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NFC Gets the Hacker Treatment
July 30, 2012
At last week’s DEF CON hacker conference, the short range communications technique called NFC (near field communications) is taking its turn in the hot seat. The attention is shining a bright light on this smartphone-based system, on weaknesses due to bug-ridden software as well as insecure default behavior. The news isn’t good.
The dominant smartphone operating system is Android. Android introduced Android Beam a year ago as a means to share web pages, business cards, URLs to videos, and more. The initial software release supporting NFC functions has a number of weaknesses as discovered by the hacker Charlie Miller whose research identified the concerns. While many of the bugs have been fixed in current releases of Android and Nokia phones, it can take many months for those updates to distributed to eligible smartphones.
Of more concern is the default behavior of Android Beam, NFC and how it interacts, by default, with other NFC devices, even $1 NFC tags that can be programmed to suborn the smartphone of the unwary and unwitting.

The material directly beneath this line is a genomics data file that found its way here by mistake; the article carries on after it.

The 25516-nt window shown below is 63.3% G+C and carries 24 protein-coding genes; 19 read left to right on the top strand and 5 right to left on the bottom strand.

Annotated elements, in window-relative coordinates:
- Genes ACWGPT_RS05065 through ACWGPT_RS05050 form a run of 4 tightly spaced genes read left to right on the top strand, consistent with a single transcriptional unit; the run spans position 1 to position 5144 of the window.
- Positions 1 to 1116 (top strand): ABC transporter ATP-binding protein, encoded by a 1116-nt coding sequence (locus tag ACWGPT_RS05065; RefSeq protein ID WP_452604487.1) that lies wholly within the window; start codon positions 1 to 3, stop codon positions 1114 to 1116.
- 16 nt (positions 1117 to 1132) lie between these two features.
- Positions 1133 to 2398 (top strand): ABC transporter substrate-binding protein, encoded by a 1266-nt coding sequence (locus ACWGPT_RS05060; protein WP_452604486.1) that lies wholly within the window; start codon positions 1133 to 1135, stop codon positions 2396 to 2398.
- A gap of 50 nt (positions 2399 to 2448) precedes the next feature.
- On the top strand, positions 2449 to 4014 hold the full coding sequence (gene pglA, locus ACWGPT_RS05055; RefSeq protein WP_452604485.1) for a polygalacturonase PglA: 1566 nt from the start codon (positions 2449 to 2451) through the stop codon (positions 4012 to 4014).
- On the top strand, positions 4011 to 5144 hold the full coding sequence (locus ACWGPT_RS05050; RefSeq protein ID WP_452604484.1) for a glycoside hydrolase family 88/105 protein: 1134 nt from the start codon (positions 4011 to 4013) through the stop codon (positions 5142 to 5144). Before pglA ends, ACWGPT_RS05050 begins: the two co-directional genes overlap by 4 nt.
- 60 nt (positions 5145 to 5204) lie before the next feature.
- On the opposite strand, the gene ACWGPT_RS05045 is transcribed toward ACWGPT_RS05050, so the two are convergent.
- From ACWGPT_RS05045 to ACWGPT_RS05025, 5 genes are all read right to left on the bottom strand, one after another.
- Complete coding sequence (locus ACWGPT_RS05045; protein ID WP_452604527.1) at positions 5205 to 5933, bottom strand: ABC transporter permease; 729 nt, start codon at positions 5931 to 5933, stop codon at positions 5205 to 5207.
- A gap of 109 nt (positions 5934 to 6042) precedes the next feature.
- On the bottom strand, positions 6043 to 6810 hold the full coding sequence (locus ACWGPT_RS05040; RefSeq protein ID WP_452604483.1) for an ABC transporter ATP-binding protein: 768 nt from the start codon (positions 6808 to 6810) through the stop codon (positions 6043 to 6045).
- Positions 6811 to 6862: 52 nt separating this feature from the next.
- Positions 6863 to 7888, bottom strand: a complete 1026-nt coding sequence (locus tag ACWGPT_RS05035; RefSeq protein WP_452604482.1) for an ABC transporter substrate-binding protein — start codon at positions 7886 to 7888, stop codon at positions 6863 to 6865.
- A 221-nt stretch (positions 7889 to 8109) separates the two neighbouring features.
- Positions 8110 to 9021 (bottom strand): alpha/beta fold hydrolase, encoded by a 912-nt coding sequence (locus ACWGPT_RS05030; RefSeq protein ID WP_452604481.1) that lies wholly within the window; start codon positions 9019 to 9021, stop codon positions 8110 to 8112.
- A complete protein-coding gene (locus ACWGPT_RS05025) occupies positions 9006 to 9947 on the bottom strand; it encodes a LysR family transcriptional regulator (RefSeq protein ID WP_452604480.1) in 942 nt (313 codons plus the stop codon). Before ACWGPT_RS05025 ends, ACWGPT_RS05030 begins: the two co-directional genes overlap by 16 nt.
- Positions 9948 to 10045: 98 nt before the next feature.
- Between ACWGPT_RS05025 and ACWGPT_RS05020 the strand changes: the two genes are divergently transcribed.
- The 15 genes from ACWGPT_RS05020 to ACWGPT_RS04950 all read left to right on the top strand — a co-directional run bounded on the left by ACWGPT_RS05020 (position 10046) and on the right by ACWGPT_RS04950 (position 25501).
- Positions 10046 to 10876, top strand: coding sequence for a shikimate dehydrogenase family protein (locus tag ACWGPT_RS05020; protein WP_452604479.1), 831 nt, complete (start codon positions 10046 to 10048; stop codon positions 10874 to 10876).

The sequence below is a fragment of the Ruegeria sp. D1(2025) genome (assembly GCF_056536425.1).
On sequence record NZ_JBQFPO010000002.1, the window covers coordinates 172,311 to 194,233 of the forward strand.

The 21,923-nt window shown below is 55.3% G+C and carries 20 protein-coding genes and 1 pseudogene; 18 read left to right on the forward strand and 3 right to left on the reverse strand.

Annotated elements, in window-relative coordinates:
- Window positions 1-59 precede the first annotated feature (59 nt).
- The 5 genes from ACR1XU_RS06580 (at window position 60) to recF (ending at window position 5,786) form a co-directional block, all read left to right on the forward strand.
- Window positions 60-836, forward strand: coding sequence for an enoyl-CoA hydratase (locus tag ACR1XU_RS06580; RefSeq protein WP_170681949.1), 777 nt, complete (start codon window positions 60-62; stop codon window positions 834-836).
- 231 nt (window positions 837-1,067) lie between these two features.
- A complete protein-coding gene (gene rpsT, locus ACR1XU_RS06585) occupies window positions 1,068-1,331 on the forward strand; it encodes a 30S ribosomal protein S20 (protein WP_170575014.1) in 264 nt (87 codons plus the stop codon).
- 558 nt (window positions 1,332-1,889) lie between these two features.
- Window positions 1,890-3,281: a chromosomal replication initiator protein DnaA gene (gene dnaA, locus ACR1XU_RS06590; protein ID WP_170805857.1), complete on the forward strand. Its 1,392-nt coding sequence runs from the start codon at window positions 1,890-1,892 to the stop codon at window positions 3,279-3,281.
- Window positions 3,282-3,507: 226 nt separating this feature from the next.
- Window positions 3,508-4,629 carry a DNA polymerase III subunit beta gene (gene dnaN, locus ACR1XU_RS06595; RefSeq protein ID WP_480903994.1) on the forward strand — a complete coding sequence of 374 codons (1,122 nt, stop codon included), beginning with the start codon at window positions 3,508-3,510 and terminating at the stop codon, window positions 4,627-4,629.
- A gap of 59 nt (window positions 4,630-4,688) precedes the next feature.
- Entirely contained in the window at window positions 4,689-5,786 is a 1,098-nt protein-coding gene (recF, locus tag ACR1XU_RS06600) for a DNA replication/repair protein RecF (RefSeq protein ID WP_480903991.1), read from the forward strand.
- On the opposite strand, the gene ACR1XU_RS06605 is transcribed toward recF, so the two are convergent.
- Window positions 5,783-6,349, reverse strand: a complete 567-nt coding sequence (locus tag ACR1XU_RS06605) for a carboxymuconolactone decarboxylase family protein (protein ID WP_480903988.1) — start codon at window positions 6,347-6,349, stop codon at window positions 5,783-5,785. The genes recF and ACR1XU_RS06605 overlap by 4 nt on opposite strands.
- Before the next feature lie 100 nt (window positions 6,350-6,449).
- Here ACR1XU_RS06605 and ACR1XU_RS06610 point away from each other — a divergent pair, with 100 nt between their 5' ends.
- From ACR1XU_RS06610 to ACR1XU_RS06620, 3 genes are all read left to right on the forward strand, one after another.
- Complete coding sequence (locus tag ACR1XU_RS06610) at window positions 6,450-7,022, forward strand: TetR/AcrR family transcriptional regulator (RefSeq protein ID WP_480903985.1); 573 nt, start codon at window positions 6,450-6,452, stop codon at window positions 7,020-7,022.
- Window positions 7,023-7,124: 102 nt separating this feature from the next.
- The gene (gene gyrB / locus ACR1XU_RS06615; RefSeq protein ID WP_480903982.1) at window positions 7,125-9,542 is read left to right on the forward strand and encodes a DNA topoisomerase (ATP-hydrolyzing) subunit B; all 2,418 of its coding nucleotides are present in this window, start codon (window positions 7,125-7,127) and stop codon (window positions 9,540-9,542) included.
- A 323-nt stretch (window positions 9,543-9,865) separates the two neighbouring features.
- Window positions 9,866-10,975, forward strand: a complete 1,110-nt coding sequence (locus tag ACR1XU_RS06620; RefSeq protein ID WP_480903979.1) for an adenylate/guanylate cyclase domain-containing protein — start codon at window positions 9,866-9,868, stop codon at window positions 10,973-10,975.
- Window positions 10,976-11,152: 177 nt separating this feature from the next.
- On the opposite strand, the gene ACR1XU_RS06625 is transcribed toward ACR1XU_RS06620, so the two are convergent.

From an Arstechnica article:
But even if there are no exploitable bugs in the NFC code itself, a feature known as Android Beam, which Google developers added to Ice Cream Sandwich, allows Miller to force a handset browser to open and visit any website he chooses—without first getting permission of the end user.
"What that means is with an NFC tag, if I walk up to your phone and touch it, or I just get near it, your Web browser, without you doing anything, will open up and go to a page that I tell it to," Miller said. "So instead of the attack surface being the NFC stack, the attack surface really is the whole Web browser and everything a Web browser can do. I can reach that through NFC."
Surprisingly, when NFC and Android Beam are enabled—as they are by default—devices will automatically download any file or Web link sent through the service. There's no way for end users to selectively approve or reject a specific transfer initiated by another handset. "The fact that, without you doing anything, all of a sudden your browser is going to my website, is not ideal," Miller said in a noted understatement.
Identifying software and hardware security vulnerabilities is one of the huge benefits of conferences like DEF CON. For general purpose technologies like NFC, in particular, exposure to real world examination is essential to improving the overall security profile of the system. Finding flaws does not mean an approach is irremediably broken. It’s only broken if the flaws aren’t fixed.
to read more from Arstechnica.
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